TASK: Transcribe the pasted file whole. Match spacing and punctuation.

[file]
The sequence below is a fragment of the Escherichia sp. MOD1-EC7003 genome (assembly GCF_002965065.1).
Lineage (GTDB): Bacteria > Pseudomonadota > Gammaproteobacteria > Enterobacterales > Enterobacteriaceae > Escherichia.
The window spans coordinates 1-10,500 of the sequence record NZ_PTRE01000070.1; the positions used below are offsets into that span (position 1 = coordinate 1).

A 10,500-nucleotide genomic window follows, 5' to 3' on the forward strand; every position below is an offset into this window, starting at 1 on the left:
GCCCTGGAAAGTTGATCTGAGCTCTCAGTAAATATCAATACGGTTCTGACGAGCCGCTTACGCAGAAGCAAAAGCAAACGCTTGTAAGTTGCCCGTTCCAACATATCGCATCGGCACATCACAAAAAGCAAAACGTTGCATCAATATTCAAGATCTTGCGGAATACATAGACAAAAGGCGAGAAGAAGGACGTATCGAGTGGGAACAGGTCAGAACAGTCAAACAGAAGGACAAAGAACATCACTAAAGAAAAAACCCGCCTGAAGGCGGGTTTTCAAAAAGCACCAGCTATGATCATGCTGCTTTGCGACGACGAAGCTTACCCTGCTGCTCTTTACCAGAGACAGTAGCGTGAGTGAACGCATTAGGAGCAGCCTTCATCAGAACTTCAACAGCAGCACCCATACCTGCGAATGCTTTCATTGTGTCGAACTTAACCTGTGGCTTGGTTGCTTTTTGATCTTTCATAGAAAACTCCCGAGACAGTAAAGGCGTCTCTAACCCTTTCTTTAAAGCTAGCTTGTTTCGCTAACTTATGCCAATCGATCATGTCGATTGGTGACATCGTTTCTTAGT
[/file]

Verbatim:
The sequence below is a fragment of the Escherichia sp. MOD1-EC7003 genome (assembly GCF_002965065.1).
Lineage (GTDB): Bacteria > Pseudomonadota > Gammaproteobacteria > Enterobacterales > Enterobacteriaceae > Escherichia.
The window spans coordinates 1-10,500 of the sequence record NZ_PTRE01000070.1; the positions used below are offsets into that span (position 1 = coordinate 1).

A 10,500-nucleotide genomic window follows, 5' to 3' on the forward strand; every position below is an offset into this window, starting at 1 on the left:
GCCCTGGAAAGTTGATCTGAGCTCTCAGTAAATATCAATACGGTTCTGACGAGCCGCTTACGCAGAAGCAAAAGCAAACGCTTGTAAGTTGCCCGTTCCAACATATCGCATCGGCACATCACAAAAAGCAAAACGTTGCATCAATATTCAAGATCTTGCGGAATACATAGACAAAAGGCGAGAAGAAGGACGTATCGAGTGGGAACAGGTCAGAACAGTCAAACAGAAGGACAAAGAACATCACTAAAGAAAAAACCCGCCTGAAGGCGGGTTTTCAAAAAGCACCAGCTATGATCATGCTGCTTTGCGACGACGAAGCTTACCCTGCTGCTCTTTACCAGAGACAGTAGCGTGAGTGAACGCATTAGGAGCAGCCTTCATCAGAACTTCAACAGCAGCACCCATACCTGCGAATGCTTTCATTGTGTCGAACTTAACCTGTGGCTTGGTTGCTTTTTGATCTTTCATAGAAAACTCCCGAGACAGTAAAGGCGTCTCTAACCCTTTCTTTAAAGCTAGCTTGTTTCGCTAACTTATGCCAATCGATCATGTCGATTGGTGACATCGTTTCTTAGT